The Steak-Grilling Recipe that Forever Sets the Bar

Those steaks you’ve enjoyed at fine-dining establishments can’t hold a candle to this recipe. You’ll never consume steak again without comparing it to this.

If you are a nube on the grill, don’t be intimidated.

I get it. Your life has turned out like the movie, Knocked Up. You impregnated a fine young woman that you now refer to your wife and the ethos that surrounds fatherhood demands you grill tasty food. I can see why your upbringing may not have exposed you to bbqing. I am a medium that can read the fortunes of past and future lives…

…You come from a small Korean family that never owned a grill and…

Scratch that. I’ll try again.

…You come from the remote plains of Siberia where there is no charcoal, wood or fuel to burn and your family boiled everything to death, including the meat.

Am I Right? No? Oh well, F*ck it and never mind. Here’s how to cook the ultimate steak.


Put down that plastic-ensconced slab of whatever at the grocery store! Seriously, you’ve got to find a butcher, someone who makes a living selling dead animals. A smart alternative is Whole Foods. I’ve never bought a bad slab of meat from this chain. Of course, they ensure the beef is not injected with hormones or locked in a cage for the duration a cow’s life. That’s worthy of merit, but what is more worthy is Whole Foods serves respectable steaks.

I’d start with New York strips until you become better acquainted with the grill, then upgrade to t-bone cuts (sans the bone itself) or ribeye. Here’s a solid review of the options available to you:


My experience dates back to a cooking class I took with clients, orchestrated by the head chef at Strip House in New York City. He was extremely cool. His message was clear – keep it simple.

He instructed us to make a paste from the following ingredients:

  • Cracked peppercorn
  • Kosher salt
  • Granulated garlic
  • Olive oil

That’s it. The thickness of the cut dictates the amount of spice you use. Start with a tablespoon of salt and pepper, add a solid dash (teaspoon) of garlic, and ensure not to use too much olive oil. You want it to appear like wet sand with a decent head of olive oil at the top when it settles. If you don’t have enough to cover the entire steak, make more. Prep it so there’s a decent amount of spice on the surface of the meat, but not an overwhelming amount. Otherwise, all you’ll taste is spice.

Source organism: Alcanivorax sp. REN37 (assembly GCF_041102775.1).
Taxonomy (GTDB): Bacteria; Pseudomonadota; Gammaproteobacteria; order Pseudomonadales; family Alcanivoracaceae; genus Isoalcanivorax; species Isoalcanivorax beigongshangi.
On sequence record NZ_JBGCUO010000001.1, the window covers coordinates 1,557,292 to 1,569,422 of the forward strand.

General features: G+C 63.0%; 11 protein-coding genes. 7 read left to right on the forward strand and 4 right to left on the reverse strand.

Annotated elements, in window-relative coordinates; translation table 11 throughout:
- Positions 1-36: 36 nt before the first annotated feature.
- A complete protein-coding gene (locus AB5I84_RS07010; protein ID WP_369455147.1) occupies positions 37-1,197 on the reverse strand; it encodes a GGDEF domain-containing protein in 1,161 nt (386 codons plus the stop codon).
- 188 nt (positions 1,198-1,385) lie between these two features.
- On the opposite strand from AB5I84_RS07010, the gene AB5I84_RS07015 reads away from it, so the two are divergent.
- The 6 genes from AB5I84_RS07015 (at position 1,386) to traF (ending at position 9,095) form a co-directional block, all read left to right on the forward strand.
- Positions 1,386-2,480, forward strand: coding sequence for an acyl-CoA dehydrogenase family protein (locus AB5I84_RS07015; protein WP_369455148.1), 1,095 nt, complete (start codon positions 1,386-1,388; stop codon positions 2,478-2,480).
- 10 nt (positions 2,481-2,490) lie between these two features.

Apply it with a brush to the meat an hour after you take out of the fridge, then let it sink in for another hour or two. The key – cook the steak at room temperature.


Get the grill flaming hot, place them on dead center and close the grill. Let the meat sizzle, baby! Depending on thickness, cook at a high temperature for 3-5 minutes.

Open the grill, turn down the heat to low and flip them. You can flip them a few times to get that cross-check look on your meat but in all honesty, no one gives a sh*t. Cover and cook at a low temp for 7 minutes per inch of cut. This will result in a medium cook, so more or less time depending on how you like it.

You should see the meat’s juices run at this time – a telltale sign you’re ready for the final sizzle. Crank that grill up again for 3-5 minutes! Watch as plumes of smoke billow out into the neighbor’s yard. Hopefully, they are tree-hugging vegans and run for their lives.

Not the precious cow! They are sacred in India!

Remove them from the grill but keep the heat on high – then scrub the grill plates. They clean up easily at high temperatures.


Let the meat sit for five minutes. When you do so, juices stop running out and the meat continues to cook. It retains more liquids when you do so and thus, more flavor.


Serve whole or in chunks, depending on the size, or you can slice it if you so choose. I kind of like the sliced option, it results in a better presentation. Plus, the scorched sides and tender red meat gets people excited. You went through the trouble of making it and paid a premium, why not provide a premium experience to your guests? Show off your meat slab!


One starch andone veggie: it’s your call. Baked potatoes are simple and they help to balance out the flavor of the steak. Don’t go with something too flavorful like potatoes au gratin or serve a veggie drizzled with some fancy-pants marinade. Let the steak itself take center stage and your palette will thank you.

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